Is the Mosaic covenant a 'republication' of the the key Reformation doctrine of the covenant of works? Inability to obey the law has implications for the doctrines of grace and justification. Here contributors ably refute attacks on the Reformed view of grace and justification, skillfully pointing us to Christ and his complete, perfect obedience. Without the law, there can be no gospel.
"Here is a serious and compelling summons to realign ourselves with both Scripture and, as it turns out, the Christianity of the Reformation, on an issue central to the church's current struggle over the meaning of justification by grace alone through faith alone. I commend this fine book for its courage, insight, wisdom, and biblical faithfulness."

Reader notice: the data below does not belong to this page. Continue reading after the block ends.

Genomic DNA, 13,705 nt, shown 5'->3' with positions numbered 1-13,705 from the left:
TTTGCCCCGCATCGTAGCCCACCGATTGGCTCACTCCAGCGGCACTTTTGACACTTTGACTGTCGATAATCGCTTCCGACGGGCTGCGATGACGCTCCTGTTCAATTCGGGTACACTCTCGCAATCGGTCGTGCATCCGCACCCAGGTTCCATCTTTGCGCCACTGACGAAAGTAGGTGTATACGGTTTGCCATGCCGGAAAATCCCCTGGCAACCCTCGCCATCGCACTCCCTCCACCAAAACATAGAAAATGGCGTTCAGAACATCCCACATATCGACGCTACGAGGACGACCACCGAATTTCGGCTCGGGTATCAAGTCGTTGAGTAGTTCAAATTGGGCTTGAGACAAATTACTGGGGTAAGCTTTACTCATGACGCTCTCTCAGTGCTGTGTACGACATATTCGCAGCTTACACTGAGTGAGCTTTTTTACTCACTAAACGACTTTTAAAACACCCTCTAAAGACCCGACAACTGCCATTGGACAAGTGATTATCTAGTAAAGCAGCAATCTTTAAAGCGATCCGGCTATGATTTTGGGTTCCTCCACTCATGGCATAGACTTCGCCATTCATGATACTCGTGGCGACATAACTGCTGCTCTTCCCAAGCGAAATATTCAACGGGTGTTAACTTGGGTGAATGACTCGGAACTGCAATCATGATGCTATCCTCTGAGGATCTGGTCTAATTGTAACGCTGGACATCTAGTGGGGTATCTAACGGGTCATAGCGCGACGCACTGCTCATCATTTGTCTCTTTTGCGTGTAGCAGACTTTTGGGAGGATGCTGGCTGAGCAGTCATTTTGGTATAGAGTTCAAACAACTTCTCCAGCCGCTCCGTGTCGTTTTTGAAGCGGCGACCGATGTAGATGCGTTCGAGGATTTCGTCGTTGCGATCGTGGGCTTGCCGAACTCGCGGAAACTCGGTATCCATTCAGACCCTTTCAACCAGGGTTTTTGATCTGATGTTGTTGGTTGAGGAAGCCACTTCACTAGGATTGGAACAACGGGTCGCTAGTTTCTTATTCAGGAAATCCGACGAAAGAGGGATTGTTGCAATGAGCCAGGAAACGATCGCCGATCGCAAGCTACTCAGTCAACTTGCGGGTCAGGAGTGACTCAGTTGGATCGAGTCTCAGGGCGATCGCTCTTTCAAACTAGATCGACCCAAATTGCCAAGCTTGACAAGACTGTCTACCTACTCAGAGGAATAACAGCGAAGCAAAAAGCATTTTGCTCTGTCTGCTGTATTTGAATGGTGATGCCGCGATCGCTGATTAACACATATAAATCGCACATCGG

—David F. Wells
The contributors to this volume are to be commended for their rigorous defense of the doctrine of republication of a works principle in the Mosaic covenant from exegetical, theological, and historical perspectives. In covenant theology, the disobedience of Adam and Israel to the law of God shines a spotlight on the spectacular obedience of Christ. The true significance of this work, therefore, is that it reminds us of what Christ has done for us. Without the law, there is no gospel!"
—Miles V. Van Pelt